A kind of mystique

In Steubenville, Mr. Vermeule revisited the powers vested in the head of state as defined by Justinian (born around 482, died in 565), a Byzantine emperor who left a considerable body of legal work but who also distinguished himself by his authoritarianism. In a professorial and monotonous tone, Mr. Vermeule explained that bureaucracy and executive power are best placed to defend the common good. The discourse, rich in references unknown to the general public, lends a kind of mystique to the populist reinvention of the state. A thinly veiled rejection of parliamentarianism is evident, with references to the corruption of the “senatorial class” of the Roman Empire: “Today, the relevance of the idea that an elite is incapable of governing honestly in the service of the public interest need not be explained.” In contrast, “the authority delegated to the executive branch and the resulting administration can be seen as a massive force deployed by the many to protect themselves from abuses by the few,” he said.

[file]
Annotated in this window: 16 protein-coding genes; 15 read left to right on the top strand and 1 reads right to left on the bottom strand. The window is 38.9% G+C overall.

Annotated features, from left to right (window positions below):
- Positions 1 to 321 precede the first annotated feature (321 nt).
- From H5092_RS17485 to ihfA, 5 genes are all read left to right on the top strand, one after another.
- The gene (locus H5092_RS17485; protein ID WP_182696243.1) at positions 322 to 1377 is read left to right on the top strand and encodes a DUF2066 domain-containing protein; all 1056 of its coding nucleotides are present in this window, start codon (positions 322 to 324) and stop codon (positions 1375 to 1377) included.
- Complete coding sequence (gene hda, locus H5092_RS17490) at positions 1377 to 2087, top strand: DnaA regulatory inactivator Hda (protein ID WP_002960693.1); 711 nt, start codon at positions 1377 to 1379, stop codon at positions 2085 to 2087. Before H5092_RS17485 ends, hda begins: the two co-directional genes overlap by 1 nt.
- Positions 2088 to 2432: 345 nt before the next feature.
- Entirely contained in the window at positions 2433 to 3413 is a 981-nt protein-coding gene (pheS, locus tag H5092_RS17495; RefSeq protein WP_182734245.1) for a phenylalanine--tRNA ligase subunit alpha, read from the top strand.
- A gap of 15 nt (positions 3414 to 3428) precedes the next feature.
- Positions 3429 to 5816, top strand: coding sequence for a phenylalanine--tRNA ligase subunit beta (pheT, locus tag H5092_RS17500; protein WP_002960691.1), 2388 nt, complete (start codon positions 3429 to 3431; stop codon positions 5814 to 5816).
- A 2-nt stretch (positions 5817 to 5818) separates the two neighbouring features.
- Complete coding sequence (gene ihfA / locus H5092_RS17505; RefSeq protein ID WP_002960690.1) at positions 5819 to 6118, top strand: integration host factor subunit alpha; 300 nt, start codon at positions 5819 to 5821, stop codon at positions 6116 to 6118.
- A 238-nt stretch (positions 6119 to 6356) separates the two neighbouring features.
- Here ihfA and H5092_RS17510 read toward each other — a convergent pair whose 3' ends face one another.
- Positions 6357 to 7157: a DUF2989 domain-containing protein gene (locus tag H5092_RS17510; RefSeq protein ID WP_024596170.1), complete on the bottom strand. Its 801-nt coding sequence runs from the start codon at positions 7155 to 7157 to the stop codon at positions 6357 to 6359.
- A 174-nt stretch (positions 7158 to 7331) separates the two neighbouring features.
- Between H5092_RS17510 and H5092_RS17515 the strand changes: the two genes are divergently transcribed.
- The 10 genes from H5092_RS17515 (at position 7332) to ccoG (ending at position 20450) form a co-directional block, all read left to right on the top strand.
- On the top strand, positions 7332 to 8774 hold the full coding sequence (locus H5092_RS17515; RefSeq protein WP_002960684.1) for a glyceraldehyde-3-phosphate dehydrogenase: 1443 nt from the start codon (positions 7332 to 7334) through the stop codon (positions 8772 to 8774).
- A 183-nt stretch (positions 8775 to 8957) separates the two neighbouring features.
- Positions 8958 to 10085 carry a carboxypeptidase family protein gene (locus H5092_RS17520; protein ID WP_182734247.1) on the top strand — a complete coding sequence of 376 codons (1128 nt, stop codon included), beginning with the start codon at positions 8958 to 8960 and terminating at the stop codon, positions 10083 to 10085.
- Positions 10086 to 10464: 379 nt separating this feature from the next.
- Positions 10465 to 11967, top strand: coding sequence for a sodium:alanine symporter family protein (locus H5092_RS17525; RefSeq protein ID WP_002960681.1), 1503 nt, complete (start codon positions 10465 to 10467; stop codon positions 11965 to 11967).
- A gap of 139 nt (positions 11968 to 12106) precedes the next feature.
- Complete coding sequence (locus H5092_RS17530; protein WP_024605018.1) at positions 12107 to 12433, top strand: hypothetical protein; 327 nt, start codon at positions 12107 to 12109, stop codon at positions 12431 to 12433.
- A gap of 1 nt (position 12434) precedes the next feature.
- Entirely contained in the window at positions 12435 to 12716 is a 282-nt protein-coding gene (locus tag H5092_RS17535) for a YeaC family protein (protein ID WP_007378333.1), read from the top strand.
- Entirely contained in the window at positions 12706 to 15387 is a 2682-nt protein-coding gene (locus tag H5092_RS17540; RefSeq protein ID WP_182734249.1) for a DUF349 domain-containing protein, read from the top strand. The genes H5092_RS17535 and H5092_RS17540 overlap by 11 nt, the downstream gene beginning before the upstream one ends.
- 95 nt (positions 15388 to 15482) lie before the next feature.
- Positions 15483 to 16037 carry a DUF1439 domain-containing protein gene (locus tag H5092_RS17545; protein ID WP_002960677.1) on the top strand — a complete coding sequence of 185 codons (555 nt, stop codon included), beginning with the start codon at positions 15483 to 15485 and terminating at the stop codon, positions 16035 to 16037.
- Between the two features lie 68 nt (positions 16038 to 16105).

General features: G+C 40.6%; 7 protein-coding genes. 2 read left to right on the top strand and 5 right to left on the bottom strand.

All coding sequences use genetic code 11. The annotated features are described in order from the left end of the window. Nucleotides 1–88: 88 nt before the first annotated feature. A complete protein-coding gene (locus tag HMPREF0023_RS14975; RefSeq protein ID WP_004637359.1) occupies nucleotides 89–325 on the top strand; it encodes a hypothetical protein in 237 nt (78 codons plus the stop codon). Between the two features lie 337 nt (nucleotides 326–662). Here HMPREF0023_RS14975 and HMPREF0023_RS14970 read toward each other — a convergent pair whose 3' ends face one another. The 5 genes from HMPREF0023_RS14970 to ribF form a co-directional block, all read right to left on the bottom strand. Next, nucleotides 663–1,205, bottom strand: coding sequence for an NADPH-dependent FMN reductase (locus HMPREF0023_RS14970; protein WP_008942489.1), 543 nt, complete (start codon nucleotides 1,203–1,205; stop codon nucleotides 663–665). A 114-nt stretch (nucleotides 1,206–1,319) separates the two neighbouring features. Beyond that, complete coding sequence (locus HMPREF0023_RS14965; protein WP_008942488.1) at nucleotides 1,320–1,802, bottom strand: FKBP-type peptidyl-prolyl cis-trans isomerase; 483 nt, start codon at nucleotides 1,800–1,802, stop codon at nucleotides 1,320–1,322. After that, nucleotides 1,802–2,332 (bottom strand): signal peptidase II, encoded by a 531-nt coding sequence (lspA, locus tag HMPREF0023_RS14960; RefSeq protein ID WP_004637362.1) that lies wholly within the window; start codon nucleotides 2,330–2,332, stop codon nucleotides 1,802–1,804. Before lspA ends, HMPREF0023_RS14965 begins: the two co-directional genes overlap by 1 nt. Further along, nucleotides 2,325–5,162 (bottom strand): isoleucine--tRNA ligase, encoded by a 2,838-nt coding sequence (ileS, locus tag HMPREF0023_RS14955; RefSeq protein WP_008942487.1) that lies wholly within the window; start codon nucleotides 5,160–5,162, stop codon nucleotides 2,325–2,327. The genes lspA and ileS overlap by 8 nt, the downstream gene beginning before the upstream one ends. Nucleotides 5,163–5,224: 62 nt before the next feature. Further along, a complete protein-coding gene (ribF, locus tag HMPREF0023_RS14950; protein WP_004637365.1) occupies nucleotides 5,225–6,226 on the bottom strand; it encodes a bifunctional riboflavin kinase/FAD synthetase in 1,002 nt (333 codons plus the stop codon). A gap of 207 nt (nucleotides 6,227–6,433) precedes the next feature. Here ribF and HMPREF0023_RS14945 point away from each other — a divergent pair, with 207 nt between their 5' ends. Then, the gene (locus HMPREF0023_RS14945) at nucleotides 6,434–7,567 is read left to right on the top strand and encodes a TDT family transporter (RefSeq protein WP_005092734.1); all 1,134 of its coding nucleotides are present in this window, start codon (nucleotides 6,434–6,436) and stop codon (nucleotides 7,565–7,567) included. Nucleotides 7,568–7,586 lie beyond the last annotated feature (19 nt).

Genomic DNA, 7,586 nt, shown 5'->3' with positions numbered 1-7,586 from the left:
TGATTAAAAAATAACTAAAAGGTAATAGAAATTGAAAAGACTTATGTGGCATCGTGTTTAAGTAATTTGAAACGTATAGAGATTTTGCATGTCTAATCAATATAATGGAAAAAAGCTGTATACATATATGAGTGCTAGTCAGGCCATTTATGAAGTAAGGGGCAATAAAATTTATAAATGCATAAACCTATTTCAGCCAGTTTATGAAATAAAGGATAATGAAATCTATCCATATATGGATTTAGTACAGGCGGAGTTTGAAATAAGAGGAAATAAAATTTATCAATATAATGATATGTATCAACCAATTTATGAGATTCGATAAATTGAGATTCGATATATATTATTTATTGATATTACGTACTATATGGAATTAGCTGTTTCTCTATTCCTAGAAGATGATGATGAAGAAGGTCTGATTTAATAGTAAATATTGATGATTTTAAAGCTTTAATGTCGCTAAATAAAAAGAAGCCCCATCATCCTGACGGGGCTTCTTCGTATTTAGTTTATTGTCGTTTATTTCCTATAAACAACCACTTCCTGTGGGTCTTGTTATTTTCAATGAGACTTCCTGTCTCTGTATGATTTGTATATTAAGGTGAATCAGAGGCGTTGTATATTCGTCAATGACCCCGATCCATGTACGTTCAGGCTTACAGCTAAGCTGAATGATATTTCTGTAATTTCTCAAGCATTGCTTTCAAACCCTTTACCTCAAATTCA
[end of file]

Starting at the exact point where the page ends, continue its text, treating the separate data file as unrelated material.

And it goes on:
Julian Waller, a specialist in illiberalism who also attended Steubenville, noted that “Adrian Vermeule continues to be provocative, and his speech can be understood in many different ways. This is the first time he has gone so far in defining a counter-project that could resemble a democracy with extensive powers for the executive or an electoral dictatorship,” he said. After the conference, he explained that “democracies, constitutional monarchies, republics and a variety of other types of regimes can be and have been well organized, in [his] view.” Non-democratic political models, therefore, seem possible.